Egyptian Minister of Irrigation and Water Resources, Hani Sewilam, said on Monday that the Grand Ethiopian Renaissance Dam is putting pressure on Egyptian water resources.
Most private flour mills in Egypt, the world’s largest importer of wheat, have been forced to shut down due to a supply crisis, Africa Intelligence website revealed on Monday.
The pharaohs worshipped it as a god, the eternal bringer of life. But the clock is ticking on the Nile. Climate change, pollution and exploitation by man are putting existential pressure on the world’s second longest river, on which half a billion people depend for survival.
US Special Envoy for the Horn of Africa, Mike Hammer, stressed that the US is committed to maintaining Egypt’s water security and supporting Egypt’s endeavors to settle the Grand Ethiopian Renaissance Dam (GERD) crisis.
The Egyptian government announced May 26 its decision to expand seawater desalination projects in the upcoming period, especially in coastal and border cities, by building 14 new plants.
Egypt’s Minister of Local Development, General Mahmoud Shaarawy, declared on 20 May that Egypt had reached water poverty based on the universal standards set by the United Nations (UN).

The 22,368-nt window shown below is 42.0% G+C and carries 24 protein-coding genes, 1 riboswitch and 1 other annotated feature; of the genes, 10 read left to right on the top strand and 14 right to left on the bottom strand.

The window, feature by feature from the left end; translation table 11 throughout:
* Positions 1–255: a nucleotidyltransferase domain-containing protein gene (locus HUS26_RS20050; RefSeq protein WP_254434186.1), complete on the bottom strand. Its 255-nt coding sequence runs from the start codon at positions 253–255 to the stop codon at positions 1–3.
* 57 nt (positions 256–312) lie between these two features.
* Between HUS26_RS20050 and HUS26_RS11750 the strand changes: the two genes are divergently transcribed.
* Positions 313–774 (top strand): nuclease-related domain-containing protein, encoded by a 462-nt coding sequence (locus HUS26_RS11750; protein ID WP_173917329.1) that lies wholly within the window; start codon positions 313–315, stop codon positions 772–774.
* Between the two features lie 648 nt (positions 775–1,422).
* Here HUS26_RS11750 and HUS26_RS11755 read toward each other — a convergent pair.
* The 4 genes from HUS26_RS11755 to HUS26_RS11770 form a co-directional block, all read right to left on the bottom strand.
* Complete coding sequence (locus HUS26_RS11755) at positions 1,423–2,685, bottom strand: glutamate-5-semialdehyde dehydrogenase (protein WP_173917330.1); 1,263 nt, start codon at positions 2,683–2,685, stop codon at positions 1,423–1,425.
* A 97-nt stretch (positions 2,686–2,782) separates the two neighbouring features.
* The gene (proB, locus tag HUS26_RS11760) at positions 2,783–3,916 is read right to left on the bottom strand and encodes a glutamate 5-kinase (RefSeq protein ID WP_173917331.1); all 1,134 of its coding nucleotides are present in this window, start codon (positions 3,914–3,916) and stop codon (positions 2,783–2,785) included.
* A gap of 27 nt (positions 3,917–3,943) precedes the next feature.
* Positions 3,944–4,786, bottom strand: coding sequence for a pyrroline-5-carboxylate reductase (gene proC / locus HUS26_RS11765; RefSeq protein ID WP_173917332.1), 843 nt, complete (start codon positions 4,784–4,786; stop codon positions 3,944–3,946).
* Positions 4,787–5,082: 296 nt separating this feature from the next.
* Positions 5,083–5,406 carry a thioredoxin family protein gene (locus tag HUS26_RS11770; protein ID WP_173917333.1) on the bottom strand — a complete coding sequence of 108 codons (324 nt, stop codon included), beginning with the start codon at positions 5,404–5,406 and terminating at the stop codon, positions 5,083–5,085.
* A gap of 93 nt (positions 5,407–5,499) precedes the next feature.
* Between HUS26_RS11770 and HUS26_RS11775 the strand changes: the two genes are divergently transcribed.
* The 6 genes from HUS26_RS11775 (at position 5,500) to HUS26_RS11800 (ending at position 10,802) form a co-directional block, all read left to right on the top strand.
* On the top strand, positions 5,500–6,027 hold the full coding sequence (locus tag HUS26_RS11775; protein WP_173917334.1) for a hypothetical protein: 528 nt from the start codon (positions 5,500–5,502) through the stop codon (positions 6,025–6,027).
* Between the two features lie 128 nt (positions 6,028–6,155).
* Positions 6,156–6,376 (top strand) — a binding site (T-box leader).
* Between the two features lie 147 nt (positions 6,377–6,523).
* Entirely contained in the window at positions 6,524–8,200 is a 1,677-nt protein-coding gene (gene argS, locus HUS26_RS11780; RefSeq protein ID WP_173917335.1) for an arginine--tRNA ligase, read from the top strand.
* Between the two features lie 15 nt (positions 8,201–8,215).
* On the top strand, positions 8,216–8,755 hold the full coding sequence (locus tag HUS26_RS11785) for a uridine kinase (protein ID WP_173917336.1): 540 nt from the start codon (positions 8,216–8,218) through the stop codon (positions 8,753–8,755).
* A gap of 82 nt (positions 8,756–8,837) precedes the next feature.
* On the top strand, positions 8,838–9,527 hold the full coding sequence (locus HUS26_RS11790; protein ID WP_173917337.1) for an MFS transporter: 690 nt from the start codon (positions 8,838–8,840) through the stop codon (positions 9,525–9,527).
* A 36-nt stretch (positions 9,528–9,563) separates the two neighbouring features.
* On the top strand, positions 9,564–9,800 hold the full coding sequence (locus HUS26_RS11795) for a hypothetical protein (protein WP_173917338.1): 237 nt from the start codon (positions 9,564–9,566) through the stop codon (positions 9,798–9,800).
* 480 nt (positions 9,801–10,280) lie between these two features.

Capacity of seawater desalination plants in coastal cities has increased currently to 917,000 cubic meters per day from only 80,000 cubic meters per day in 2014, Deputy Minister of Housing for Infrastructure Affairs Sayed Ismail said.
IPCC, experts say climate research funding for Egypt, Africa insufficient to adapt to threats of climate change
While conducting research on how heat shocks affect wheat growing in Egypt, climate adaptation expert Saber Osman had to use his own money to fund his work.
Egypt has almost nine months before its wheat reserve dries up as the country fears disruption of wheat supply from Russia, following Moscow’s war on Ukraine this week, a government spokesman said Friday.
Egyptian President Abdel Fattah al-Sisi has recently revealed that his country has reached the stage of water poverty with less than 500 cubic meters of water per capita a year.